Facebook Open Academy: A Summary
12 weeks have passed since my involvement in App Inventor 2, and while it has been a while of a time, it was a really enjoyable one and fulfilling experience – something that cannot just be learnt through books alone.
Being attached to a large code base, and having credits to do that is a rare opportunity, and I am thankful for it. If you’re thinking of going for Facebook Open Academy, well, go for it! Here are pointers I have learnt from a somewhat Git-ignorant, Java newbie to someone more comfortable with handling these tools after this semester.
Listen, listen, listen.
Listening is an important skill in any field – and this includes coding. I found this topic resonant throughout the duration of Facebook Open Academy. Code is cheap, but it may not be necessarily so that the code written is useful to others. Learn to listen to them, learn to engage with the community, and implement code that people will use. This is something I am trying to learn still.
In all things, ask the community for their ideas. Find out what is needed from the developers, from the people, and the things they would like to see.
This really struck me during my discussions with my mentor Jose, a key contributor / maintainer of the project. Originally, I had in mind a rough sketch of what the component should look like and proceeded to implement parts of it. However, throughout this process, Jose encouraged me to relook at the process by engaging the community with a proposal. He encouraged me to put a proposal out there with SimplePhaser. While the idea was to implement most parts of Phaser.IO, we eventually restrained it to what the user really needed – building an Arcade game, using high-level blocks that a new beginner programmer would like to use. And we did that.
A proposal was put in place, and there was some feedback gathered. Having to discuss ideas and discuss why some features were needed was a constructive part of the discussion – something that was revisited time and again during the duration of SimplePhaser. Additionally for blocks, we moved away from the notions of low-level code and attempted to offer something new to the table – being motivated to create a Mario-style game with high-level behavior and blocks that a novice user would understand. And it worked – both for the implementation (it appears), as well as for the community and us.
We will still continue in that direction for the next phase of user adoption.
Implement first, think later. Think out of the box.
Three weeks were spent debugging this issue. The initial implementation was to implement an event-driven framework, whereby the said values would be identified by UUIDs in a key-value Java store. However, in every single instance where the getter was called, the program would hang! There was no idea where it would hang – it just did.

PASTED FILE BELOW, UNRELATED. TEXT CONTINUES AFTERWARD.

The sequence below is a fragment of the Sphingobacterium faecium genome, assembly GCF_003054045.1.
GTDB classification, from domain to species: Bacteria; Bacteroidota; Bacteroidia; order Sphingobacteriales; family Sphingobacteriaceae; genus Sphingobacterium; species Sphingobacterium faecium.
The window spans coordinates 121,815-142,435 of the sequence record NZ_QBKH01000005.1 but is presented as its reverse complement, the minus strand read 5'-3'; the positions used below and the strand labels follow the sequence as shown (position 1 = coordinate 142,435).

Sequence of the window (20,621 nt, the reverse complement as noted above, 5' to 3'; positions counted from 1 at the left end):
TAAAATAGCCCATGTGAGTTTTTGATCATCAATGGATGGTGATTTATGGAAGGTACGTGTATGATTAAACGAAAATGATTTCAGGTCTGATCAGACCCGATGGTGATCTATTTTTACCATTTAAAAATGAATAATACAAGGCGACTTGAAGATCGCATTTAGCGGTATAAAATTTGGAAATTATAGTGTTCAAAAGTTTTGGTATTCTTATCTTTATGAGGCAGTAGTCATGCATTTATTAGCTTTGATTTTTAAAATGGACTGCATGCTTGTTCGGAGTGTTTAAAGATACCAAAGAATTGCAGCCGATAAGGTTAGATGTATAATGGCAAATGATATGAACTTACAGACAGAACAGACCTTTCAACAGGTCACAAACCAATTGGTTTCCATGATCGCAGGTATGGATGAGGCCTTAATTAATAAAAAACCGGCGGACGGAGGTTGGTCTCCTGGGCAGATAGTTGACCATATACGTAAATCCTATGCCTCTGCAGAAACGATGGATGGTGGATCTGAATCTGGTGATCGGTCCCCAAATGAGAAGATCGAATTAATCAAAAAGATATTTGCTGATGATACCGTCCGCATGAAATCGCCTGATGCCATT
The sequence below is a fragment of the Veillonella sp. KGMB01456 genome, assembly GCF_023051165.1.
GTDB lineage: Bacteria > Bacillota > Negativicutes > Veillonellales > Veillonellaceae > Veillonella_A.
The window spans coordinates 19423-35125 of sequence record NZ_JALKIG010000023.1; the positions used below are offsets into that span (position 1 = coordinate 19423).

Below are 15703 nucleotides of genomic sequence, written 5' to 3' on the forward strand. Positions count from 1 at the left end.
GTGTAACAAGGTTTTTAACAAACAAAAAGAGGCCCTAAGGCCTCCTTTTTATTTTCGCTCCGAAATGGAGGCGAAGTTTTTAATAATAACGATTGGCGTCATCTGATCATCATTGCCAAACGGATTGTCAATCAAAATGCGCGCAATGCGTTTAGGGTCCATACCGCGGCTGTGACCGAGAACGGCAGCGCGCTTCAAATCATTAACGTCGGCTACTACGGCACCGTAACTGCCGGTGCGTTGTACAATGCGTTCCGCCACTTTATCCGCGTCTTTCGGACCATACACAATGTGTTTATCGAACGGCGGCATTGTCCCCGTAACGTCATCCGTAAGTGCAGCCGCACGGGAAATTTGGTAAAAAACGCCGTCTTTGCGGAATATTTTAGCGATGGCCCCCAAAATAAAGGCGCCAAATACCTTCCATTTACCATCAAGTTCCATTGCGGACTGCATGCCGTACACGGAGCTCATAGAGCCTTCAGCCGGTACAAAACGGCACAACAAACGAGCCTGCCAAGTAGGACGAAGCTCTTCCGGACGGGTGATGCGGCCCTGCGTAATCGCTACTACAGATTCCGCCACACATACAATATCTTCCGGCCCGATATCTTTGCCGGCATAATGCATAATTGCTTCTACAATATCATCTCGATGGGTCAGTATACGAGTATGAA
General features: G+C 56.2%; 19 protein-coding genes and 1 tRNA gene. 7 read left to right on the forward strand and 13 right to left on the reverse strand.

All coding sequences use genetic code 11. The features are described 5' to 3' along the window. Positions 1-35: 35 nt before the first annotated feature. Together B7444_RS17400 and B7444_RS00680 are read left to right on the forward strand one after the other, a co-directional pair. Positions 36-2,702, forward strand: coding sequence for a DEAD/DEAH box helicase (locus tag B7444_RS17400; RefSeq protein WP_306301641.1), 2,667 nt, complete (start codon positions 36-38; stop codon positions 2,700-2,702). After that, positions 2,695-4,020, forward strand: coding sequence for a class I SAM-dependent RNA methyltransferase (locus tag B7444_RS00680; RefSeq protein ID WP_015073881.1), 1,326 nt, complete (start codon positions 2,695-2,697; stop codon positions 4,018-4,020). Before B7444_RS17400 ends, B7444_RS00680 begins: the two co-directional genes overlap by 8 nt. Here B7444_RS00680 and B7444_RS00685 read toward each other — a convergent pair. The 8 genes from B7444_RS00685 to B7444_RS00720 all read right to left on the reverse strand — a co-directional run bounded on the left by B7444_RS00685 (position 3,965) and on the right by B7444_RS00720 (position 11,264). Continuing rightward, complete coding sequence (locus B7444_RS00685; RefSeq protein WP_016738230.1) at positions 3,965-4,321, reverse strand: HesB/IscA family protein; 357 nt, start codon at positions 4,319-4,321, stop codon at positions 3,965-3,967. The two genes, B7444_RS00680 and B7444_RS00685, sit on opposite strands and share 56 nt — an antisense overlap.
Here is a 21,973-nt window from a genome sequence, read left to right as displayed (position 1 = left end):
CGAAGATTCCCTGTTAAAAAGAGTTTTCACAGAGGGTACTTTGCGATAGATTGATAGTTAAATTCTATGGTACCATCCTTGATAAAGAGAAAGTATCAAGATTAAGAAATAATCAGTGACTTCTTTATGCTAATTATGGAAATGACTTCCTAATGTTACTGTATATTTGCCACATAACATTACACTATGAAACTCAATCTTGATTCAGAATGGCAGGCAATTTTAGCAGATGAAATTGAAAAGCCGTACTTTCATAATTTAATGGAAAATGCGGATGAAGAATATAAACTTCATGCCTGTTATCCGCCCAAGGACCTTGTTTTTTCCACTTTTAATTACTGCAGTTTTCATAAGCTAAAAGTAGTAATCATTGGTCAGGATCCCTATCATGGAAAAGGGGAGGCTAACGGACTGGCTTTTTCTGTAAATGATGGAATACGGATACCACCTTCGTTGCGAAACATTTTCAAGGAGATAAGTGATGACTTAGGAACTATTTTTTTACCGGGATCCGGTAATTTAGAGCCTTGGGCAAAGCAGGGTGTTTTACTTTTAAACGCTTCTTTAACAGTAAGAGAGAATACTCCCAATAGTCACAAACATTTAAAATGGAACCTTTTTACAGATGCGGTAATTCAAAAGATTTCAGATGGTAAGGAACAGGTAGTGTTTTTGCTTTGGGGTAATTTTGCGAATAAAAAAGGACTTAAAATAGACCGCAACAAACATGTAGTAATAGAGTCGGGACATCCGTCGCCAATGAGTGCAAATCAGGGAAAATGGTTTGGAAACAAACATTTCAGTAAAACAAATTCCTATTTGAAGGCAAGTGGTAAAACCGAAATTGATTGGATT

As there was not much form of debugging – there was not much of a debugger in place, and compiling the Java end would take around 7 minutes – leading to 4 changes an hour, debugging was tedious, sometimes tiring and at times painful. Throughout the whole process, I kept with the event-based protocol, having ruled out that constantly parameter polling would be too intensive and inefficient.
It worked! (With not as much lag, but this remains to be seen with more sprites of course).
I was hesitant at first contributing to a large code-base, in Java, having come from a C / NodeJS background with little experience in the Java world. IntelliJ was something new to me – what is IntelliJ? Oh and Java – is it inefficient? Why is it using Ant?! The usual stereotypes.
But over time and with prayer, it got better and the more we put our practice into it, the better it became. I was thankful for a good mentor who shared advice on working with App Inventor, getting into Java development in IntelliJ (made the switch from Eclipse and loving it), and even getting up and running with Git through a graphical explanation by my mentor (which I realized, I was using wrongly). Read more books, learn the shortcuts, practice with empty Git repositories, read Stack Overflow, and pray.
Be not afraid to ask, to practice, and learn. It will get better.
Maintaining a large code base isn’t that hard.
Prior to AI2, I have never touched a large code base, only started mini-projects / coded stuff in my spare time / did work for school projects. Maybe because there was not a need, but perhaps because it appeared intimidating. Too many lines. Hard to build. How do I navigate / where do I start?! With practice, it got better.
Somehow, IntelliJ helped (especially with the CTRL + SHIFT + N quick navigation keys, and the target buttons), and being exposed to the code base proved helpful. What really helped though was keeping in touch with my mentor, and discussing with him problems which seem to crop up.
A word of advice: If the docs do not seem too informative, and you tried, approach the community online for help! It really helps when you do, and especially when someone can help you navigate through things.
Contributing to the MIT App Inventor 2 codebase under the Facebook Open Academy Program in Winter 2015 was a really enjoyable experience. What worked was having a great mentor, and coding something that we really believed in, and enjoyed doing. A new component was drafted, and we had the opportunity to learn things outside the box and would love to see this project to fruition – adoption to the community at large is another phase of learning.
Gained more confidence with contributing to Open Source? Yes I did. Will do it again? Yes, sure will!
And, thank God for a wonderful semester.